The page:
Serv­ing Mil­i­tary Clients

A re­tired Air Force pi­lot turned CFP says ad­vis­ers should take a closer look at armed ser­vices per­son­nel and be aware of their unique needs.

Financial Planning - - CONTENT - By Charles Paik­ert

A re­tired Air Force colonel turned CFP says ad­vis­ers should take a closer look at armed ser­vices per­son­nel and be aware of their unique needs.

MIL­I­TARY MEM­BERS CAN BE TER­RIFIC CLIENTS. THEY are of­ten dis­ci­plined savers, and mid­ca­reer per­son­nel can make well into the six fig­ures. Some plan­ners, how­ever, hes­i­tate to add mil­i­tary clients to their ros­ters.

“There’s a mis­con­cep­tion that mem­bers of the mil­i­tary can’t bal­ance their check­books and don’t need a fi­nan­cial ad­viser,” says Curt Shel­don, a re­tired Air Force fighter pi­lot who is now a CFP with his own firm in Alexan­dria, Vir­ginia.

Speak­ing at a ses­sion on what fidu­cia­ries need to know to serve mil­i­tary mem­bers at the an­nual Fi360 con­fer­ence, Shel­don said that, among other ad­van­tages, armed ser­vices re­tirees of­ten “move into high-pay­ing civil­ian po­si­tions and have sig­nif­i­cant in­vest­ment port­fo­lios.”

What’s more, mil­i­tary mem­bers, ac­cus­tomed to a dis­ci­plined life­style, bring that self-con­trol to their sav­ings, he told the au­di­ence.

But, cau­tioned Shel­don, a colonel who served in Op­er­a­tion Desert Storm, men and women who are or have been in the mil­i­tary “speak a dif­fer­ent lan­guage,” may have dealt with highly stress­ful sit­u­a­tions and have very par­tic­u­lar fi­nan­cial plan­ning needs.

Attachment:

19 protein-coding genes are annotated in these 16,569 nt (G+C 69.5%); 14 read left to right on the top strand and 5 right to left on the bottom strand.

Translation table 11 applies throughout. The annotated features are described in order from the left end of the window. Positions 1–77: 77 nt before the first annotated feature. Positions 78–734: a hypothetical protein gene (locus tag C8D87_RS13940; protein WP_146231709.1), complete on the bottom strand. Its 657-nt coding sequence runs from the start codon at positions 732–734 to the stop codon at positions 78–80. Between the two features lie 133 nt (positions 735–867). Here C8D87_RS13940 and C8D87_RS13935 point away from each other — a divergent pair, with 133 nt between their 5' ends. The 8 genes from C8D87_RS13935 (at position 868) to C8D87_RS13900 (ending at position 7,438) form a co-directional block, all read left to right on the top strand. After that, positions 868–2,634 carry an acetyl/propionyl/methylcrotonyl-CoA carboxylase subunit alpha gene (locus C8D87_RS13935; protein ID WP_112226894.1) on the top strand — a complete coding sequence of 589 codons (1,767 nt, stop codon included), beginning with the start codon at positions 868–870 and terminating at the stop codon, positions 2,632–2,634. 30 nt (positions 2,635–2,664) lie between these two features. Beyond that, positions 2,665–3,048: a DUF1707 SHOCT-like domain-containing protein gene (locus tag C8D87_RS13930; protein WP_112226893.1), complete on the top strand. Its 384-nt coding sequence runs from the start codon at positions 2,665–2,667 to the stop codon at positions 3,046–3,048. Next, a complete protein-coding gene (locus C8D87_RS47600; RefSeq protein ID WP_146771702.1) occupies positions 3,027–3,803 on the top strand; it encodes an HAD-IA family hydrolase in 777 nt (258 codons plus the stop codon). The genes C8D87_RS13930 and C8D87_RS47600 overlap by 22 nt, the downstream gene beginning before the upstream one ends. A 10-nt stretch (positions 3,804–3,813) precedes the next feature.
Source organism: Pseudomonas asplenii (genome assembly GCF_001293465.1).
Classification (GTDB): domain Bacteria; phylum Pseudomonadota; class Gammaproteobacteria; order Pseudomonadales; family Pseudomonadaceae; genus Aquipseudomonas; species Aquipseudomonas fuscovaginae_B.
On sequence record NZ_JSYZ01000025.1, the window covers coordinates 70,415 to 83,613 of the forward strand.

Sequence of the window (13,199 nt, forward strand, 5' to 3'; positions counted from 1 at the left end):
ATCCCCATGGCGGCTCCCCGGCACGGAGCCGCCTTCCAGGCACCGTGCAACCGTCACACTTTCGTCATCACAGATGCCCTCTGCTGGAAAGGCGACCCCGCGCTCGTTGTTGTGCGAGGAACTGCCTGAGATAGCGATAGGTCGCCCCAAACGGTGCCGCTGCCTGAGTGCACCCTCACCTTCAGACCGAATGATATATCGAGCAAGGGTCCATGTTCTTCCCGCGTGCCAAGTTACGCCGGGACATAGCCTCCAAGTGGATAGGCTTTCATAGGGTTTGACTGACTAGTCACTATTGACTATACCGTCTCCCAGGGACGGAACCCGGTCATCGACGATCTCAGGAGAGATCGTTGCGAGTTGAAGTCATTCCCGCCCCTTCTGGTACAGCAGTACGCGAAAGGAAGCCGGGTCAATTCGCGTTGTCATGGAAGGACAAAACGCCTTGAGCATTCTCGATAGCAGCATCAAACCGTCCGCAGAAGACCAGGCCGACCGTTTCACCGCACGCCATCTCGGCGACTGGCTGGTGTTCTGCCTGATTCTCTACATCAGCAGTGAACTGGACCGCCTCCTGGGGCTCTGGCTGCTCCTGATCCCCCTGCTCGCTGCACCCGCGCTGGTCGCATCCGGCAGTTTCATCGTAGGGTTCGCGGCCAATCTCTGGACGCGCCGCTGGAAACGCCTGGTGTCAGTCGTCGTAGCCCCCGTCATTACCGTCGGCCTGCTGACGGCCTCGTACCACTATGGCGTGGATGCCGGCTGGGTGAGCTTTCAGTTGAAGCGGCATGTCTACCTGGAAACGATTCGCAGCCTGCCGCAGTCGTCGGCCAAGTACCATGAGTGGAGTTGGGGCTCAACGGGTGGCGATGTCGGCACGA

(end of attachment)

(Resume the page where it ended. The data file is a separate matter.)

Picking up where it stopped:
PLAN­NING PAIN POINTS

For ex­am­ple, those in the armed forces who are near­ing re­tire­ment age will face a ma­jor “plan­ning pain point” on Jan. 1, ac­cord­ing to Shel­don.

That’s when a new so-called blended re­tire­ment sys­tem for the U.S. mil­i­tary kicks in. Upon reach­ing re­tire­ment age, in­di­vid­u­als will be able to re­ceive a lump sum por­tion of their pen­sion’s fu­ture cash flow at a dis­count rate, cur­rently pre­dicted to be 7%. The prob­lem, Shel­don says, is that, with in­ter­est rates cur­rently around 2%, that fu­ture pay­out may not be the best deal for re­tirees.

“It’s tempt­ing to take the cash,” he said, “but an ad­viser re­ally has to sit down and ask the client what their needs are, what else they have and why they re­ally want to do it.” Those in the armed forces also have to de­cide what to do with their thrift sav­ings plan, known as TSP, the gov­ern­ment’s ver­sion of a 401(k).

Many mil­i­tary mem­bers have sub­stan­tial sav­ings that are tax-ex­empt, Shel­don said. For ex­am­ple, mil­i­tary mem­bers do not have to pay any taxes on pay they re­ceive while in a com­bat zone. Funds from IRAS and 401(k)s can be rolled into TSPS, but con­tri­bu­tions and dis­tri­bu­tions are pro rata. As a re­sult, “you can’t max­i­mize tax ef­fi­ciency and you can’t con­trol taxes on dis­tri­bu­tions,” Shel­don said.

What’s more, dis­tri­bu­tions, whether in the form of a par­tial with­drawal, monthly pay­ments or a life an­nu­ity, are “cum­ber­some at best … and there may be pos­si­ble es­tate plan­ning sur­prises,” Shel­don added.

TSPS rep­re­sent a “ma­te­rial de­ci­sion” for ad­vis­ers work­ing with mil­i­tary mem­bers, ac­cord­ing to Shel­don.

“They’re great for ac­cu­mu­la­tion, not so good for dis­tri­bu­tion plans,” he said.

Charles Paik­ert is a se­nior edi­tor of Fi­nan­cial Plan­ning. Fol­low him on Twit­ter at @paik­ert.

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